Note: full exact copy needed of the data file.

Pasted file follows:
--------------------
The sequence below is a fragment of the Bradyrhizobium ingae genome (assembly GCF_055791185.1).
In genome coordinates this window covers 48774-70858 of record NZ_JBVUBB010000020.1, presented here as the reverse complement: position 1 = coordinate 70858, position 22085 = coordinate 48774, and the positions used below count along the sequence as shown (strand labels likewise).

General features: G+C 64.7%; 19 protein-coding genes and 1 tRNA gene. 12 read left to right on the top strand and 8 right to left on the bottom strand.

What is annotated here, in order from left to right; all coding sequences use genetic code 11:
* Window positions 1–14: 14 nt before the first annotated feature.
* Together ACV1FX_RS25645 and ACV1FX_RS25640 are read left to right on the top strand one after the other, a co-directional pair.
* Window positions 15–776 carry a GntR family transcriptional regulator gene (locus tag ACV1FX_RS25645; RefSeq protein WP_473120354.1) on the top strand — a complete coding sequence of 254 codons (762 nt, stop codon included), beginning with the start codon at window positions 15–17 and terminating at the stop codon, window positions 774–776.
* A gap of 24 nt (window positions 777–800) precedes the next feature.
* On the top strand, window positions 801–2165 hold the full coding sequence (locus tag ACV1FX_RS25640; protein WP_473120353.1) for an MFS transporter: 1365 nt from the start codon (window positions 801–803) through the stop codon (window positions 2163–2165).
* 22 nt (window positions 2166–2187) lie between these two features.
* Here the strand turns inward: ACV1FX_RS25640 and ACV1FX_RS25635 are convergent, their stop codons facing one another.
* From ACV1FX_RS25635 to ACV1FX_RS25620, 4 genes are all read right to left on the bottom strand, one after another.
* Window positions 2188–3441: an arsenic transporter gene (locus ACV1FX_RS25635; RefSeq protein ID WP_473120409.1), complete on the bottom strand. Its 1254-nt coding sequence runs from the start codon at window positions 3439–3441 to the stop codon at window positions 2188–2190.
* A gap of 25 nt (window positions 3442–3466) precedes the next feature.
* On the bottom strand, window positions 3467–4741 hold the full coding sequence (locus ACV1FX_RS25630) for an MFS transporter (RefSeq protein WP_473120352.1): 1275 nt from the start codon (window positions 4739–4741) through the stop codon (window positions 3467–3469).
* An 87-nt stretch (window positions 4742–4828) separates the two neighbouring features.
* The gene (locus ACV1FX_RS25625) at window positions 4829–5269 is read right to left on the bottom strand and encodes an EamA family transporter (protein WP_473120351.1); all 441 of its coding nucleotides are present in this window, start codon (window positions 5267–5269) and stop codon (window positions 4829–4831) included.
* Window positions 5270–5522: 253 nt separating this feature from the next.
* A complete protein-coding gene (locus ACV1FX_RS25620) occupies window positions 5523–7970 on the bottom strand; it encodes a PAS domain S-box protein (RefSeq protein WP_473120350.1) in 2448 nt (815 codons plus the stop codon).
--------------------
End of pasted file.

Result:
The sequence below is a fragment of the Bradyrhizobium ingae genome (assembly GCF_055791185.1).
In genome coordinates this window covers 48774-70858 of record NZ_JBVUBB010000020.1, presented here as the reverse complement: position 1 = coordinate 70858, position 22085 = coordinate 48774, and the positions used below count along the sequence as shown (strand labels likewise).

General features: G+C 64.7%; 19 protein-coding genes and 1 tRNA gene. 12 read left to right on the top strand and 8 right to left on the bottom strand.

What is annotated here, in order from left to right; all coding sequences use genetic code 11:
* Window positions 1–14: 14 nt before the first annotated feature.
* Together ACV1FX_RS25645 and ACV1FX_RS25640 are read left to right on the top strand one after the other, a co-directional pair.
* Window positions 15–776 carry a GntR family transcriptional regulator gene (locus tag ACV1FX_RS25645; RefSeq protein WP_473120354.1) on the top strand — a complete coding sequence of 254 codons (762 nt, stop codon included), beginning with the start codon at window positions 15–17 and terminating at the stop codon, window positions 774–776.
* A gap of 24 nt (window positions 777–800) precedes the next feature.
* On the top strand, window positions 801–2165 hold the full coding sequence (locus tag ACV1FX_RS25640; protein WP_473120353.1) for an MFS transporter: 1365 nt from the start codon (window positions 801–803) through the stop codon (window positions 2163–2165).
* 22 nt (window positions 2166–2187) lie between these two features.
* Here the strand turns inward: ACV1FX_RS25640 and ACV1FX_RS25635 are convergent, their stop codons facing one another.
* From ACV1FX_RS25635 to ACV1FX_RS25620, 4 genes are all read right to left on the bottom strand, one after another.
* Window positions 2188–3441: an arsenic transporter gene (locus ACV1FX_RS25635; RefSeq protein ID WP_473120409.1), complete on the bottom strand. Its 1254-nt coding sequence runs from the start codon at window positions 3439–3441 to the stop codon at window positions 2188–2190.
* A gap of 25 nt (window positions 3442–3466) precedes the next feature.
* On the bottom strand, window positions 3467–4741 hold the full coding sequence (locus ACV1FX_RS25630) for an MFS transporter (RefSeq protein WP_473120352.1): 1275 nt from the start codon (window positions 4739–4741) through the stop codon (window positions 3467–3469).
* An 87-nt stretch (window positions 4742–4828) separates the two neighbouring features.
* The gene (locus ACV1FX_RS25625) at window positions 4829–5269 is read right to left on the bottom strand and encodes an EamA family transporter (protein WP_473120351.1); all 441 of its coding nucleotides are present in this window, start codon (window positions 5267–5269) and stop codon (window positions 4829–4831) included.
* Window positions 5270–5522: 253 nt separating this feature from the next.
* A complete protein-coding gene (locus ACV1FX_RS25620) occupies window positions 5523–7970 on the bottom strand; it encodes a PAS domain S-box protein (RefSeq protein WP_473120350.1) in 2448 nt (815 codons plus the stop codon).